At a Brain Food Friday a few weeks ago (yet another reason Rightpoint is an awesome place to work, knowledge sharing is part of who we are) Scot Goodhart did a deeper dive (than his blog post) into unit testing with karma. One of the things that came out of this was that some of the developers in the group weren’t aware of how the components in the front end stack fit together. To that end; here are some equivalences from the .Net/Server side world to their counterparts in front end development.
jasmine – Jasmine maps directly to tools such as msbuild, nunit, xunit and fixie. It’s a unit testing framework (strictly speaking it’s more of a bdd than tdd framework)
karma – Karma is a test runner, very similar to the visual studio test runner or the runners available for xunit.
livereload – Over on the server side there’s no real parallel, if you’re doing front end work in visual studio you’ve got browser link which is very close. What this allows you to do is change your sources at will and have the browser of your choice (or browsers) reload those components for you as you save.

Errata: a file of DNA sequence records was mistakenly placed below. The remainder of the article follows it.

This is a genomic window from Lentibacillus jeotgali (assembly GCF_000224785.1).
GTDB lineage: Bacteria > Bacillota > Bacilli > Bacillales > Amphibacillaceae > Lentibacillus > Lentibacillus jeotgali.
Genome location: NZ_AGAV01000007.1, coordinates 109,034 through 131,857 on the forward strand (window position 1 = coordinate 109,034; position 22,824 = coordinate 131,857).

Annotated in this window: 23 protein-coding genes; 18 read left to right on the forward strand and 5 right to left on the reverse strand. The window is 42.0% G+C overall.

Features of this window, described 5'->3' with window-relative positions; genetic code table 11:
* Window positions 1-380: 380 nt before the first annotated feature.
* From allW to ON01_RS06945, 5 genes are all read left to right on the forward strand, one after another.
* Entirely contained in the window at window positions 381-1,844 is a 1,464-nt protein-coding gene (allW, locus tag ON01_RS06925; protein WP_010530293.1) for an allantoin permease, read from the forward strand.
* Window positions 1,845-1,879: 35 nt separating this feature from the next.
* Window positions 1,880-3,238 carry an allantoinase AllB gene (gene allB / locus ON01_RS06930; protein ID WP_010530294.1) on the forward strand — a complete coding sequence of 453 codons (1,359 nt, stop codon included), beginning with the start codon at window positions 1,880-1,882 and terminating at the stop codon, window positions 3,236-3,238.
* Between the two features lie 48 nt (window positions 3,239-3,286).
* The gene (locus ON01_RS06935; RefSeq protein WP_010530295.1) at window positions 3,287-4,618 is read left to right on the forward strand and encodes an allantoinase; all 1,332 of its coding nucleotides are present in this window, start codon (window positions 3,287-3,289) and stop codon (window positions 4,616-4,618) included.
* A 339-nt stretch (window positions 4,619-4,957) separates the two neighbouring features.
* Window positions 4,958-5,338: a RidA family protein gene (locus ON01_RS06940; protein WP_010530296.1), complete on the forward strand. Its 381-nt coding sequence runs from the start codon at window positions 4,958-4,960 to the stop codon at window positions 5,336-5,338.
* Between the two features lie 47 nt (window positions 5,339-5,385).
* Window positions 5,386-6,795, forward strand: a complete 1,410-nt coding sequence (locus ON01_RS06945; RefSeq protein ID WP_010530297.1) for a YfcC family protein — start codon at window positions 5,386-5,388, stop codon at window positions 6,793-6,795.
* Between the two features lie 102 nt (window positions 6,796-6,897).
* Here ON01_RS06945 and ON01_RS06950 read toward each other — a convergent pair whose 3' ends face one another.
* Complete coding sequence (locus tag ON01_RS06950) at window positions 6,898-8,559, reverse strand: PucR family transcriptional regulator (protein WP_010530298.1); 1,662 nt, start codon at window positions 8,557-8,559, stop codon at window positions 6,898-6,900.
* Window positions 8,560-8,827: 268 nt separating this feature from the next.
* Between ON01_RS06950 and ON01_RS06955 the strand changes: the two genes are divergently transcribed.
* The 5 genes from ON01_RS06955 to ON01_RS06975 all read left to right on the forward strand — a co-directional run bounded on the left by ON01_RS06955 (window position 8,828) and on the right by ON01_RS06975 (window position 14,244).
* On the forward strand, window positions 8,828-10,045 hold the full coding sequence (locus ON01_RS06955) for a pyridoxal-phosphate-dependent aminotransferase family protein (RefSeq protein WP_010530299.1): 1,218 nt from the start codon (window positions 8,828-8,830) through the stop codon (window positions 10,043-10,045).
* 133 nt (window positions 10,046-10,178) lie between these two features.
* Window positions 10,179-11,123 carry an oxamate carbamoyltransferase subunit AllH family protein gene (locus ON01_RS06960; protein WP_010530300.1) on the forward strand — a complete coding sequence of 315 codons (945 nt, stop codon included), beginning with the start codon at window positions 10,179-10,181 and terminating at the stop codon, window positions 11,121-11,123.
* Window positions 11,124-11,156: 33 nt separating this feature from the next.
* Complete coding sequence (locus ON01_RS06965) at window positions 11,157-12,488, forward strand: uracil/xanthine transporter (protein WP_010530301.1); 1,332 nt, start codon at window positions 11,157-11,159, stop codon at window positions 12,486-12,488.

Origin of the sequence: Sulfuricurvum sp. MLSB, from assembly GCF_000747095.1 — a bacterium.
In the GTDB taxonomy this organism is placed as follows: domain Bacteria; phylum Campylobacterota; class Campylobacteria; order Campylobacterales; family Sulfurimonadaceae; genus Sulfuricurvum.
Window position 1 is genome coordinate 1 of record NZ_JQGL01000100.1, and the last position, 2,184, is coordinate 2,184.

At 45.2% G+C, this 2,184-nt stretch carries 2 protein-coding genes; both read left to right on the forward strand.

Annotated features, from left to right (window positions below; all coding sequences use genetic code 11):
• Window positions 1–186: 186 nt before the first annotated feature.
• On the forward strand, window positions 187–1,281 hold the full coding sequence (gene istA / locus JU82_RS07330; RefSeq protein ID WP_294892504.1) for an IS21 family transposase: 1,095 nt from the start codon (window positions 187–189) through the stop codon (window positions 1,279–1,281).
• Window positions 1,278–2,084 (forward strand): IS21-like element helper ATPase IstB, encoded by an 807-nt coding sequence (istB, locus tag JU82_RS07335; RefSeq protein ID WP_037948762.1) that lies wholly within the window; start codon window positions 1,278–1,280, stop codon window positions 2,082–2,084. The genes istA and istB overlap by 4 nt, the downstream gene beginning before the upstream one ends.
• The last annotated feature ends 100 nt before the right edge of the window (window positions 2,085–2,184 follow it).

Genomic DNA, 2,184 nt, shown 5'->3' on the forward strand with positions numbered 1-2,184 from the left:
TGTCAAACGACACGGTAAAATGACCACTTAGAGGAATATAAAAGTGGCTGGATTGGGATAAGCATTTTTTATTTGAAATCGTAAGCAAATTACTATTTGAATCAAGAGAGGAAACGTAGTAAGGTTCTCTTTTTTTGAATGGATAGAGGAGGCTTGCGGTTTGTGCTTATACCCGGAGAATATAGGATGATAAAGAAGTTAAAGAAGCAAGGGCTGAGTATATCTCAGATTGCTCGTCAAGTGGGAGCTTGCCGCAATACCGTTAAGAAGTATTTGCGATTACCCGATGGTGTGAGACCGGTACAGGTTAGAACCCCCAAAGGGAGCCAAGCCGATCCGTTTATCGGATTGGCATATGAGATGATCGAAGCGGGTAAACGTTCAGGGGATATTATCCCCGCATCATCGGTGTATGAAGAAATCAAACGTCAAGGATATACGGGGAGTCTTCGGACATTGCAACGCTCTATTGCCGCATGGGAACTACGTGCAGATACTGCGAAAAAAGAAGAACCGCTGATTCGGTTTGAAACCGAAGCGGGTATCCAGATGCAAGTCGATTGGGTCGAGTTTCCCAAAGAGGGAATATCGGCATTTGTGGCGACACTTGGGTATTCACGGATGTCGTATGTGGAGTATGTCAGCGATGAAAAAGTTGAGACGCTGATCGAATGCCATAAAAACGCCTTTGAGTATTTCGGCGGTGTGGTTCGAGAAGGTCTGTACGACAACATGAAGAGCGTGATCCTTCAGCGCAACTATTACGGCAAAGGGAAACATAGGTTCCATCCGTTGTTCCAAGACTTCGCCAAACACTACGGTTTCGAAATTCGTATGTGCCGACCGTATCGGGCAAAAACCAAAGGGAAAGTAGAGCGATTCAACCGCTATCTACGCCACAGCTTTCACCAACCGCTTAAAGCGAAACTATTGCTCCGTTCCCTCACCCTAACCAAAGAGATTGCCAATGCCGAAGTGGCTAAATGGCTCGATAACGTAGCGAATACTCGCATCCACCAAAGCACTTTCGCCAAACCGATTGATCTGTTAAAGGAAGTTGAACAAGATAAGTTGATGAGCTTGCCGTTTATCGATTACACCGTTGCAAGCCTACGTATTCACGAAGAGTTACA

npm and bower – These are both package managers. Similar in use to nuget in that they’ll bring down dependencies for your project from well known sources at the version you require, without you having to keep them in sync. The difference between the two is that npm is for server side utilities (in this context we’re talking more about development tools like jshint) and bower is for client side dependencies (like angular, bootstrap or fontawesome)
yeoman – A templating engine or scaffolding tool. If you’ve been living within visual studio for the past few years (and I can’t blame you, it’s lovely) you don’t generally have to write a lot of boilerplate code in order to get working. The reason for this is that Visual Studios project and file templates take care of a lot of the cruft of getting started.
This is by no means an exhaustive list and there are a lot of seriously awesome tools out there to help with front end development, but I hope it’ll help clear up some of the terms from this brave new world for those of us used to the Microsoft server side stack.